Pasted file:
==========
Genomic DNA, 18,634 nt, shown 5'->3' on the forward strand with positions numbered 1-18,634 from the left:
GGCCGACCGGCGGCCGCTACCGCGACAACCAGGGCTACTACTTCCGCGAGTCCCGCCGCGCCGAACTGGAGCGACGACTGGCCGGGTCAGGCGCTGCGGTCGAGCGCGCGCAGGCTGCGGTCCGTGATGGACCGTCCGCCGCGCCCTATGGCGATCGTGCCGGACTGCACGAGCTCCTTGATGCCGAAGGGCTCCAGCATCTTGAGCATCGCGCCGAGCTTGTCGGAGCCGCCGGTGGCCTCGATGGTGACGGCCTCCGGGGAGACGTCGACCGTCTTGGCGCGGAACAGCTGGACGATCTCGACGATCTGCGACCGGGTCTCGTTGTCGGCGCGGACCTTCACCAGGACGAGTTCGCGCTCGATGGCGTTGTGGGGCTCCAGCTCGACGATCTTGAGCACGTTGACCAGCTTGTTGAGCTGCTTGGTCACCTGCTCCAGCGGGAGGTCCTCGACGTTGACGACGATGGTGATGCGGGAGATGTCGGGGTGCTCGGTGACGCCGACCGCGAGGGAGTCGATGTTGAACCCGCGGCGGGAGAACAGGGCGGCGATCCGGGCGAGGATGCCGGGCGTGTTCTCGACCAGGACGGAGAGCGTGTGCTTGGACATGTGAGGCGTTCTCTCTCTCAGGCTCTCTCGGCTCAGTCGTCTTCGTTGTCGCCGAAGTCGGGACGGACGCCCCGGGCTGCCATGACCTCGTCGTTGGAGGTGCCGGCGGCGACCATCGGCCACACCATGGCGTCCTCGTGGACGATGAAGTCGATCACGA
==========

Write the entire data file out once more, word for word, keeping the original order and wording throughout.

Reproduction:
Genomic DNA, 18,634 nt, shown 5'->3' on the forward strand with positions numbered 1-18,634 from the left:
GGCCGACCGGCGGCCGCTACCGCGACAACCAGGGCTACTACTTCCGCGAGTCCCGCCGCGCCGAACTGGAGCGACGACTGGCCGGGTCAGGCGCTGCGGTCGAGCGCGCGCAGGCTGCGGTCCGTGATGGACCGTCCGCCGCGCCCTATGGCGATCGTGCCGGACTGCACGAGCTCCTTGATGCCGAAGGGCTCCAGCATCTTGAGCATCGCGCCGAGCTTGTCGGAGCCGCCGGTGGCCTCGATGGTGACGGCCTCCGGGGAGACGTCGACCGTCTTGGCGCGGAACAGCTGGACGATCTCGACGATCTGCGACCGGGTCTCGTTGTCGGCGCGGACCTTCACCAGGACGAGTTCGCGCTCGATGGCGTTGTGGGGCTCCAGCTCGACGATCTTGAGCACGTTGACCAGCTTGTTGAGCTGCTTGGTCACCTGCTCCAGCGGGAGGTCCTCGACGTTGACGACGATGGTGATGCGGGAGATGTCGGGGTGCTCGGTGACGCCGACCGCGAGGGAGTCGATGTTGAACCCGCGGCGGGAGAACAGGGCGGCGATCCGGGCGAGGATGCCGGGCGTGTTCTCGACCAGGACGGAGAGCGTGTGCTTGGACATGTGAGGCGTTCTCTCTCTCAGGCTCTCTCGGCTCAGTCGTCTTCGTTGTCGCCGAAGTCGGGACGGACGCCCCGGGCTGCCATGACCTCGTCGTTGGAGGTGCCGGCGGCGACCATCGGCCACACCATGGCGTCCTCGTGGACGATGAAGTCGATCACGA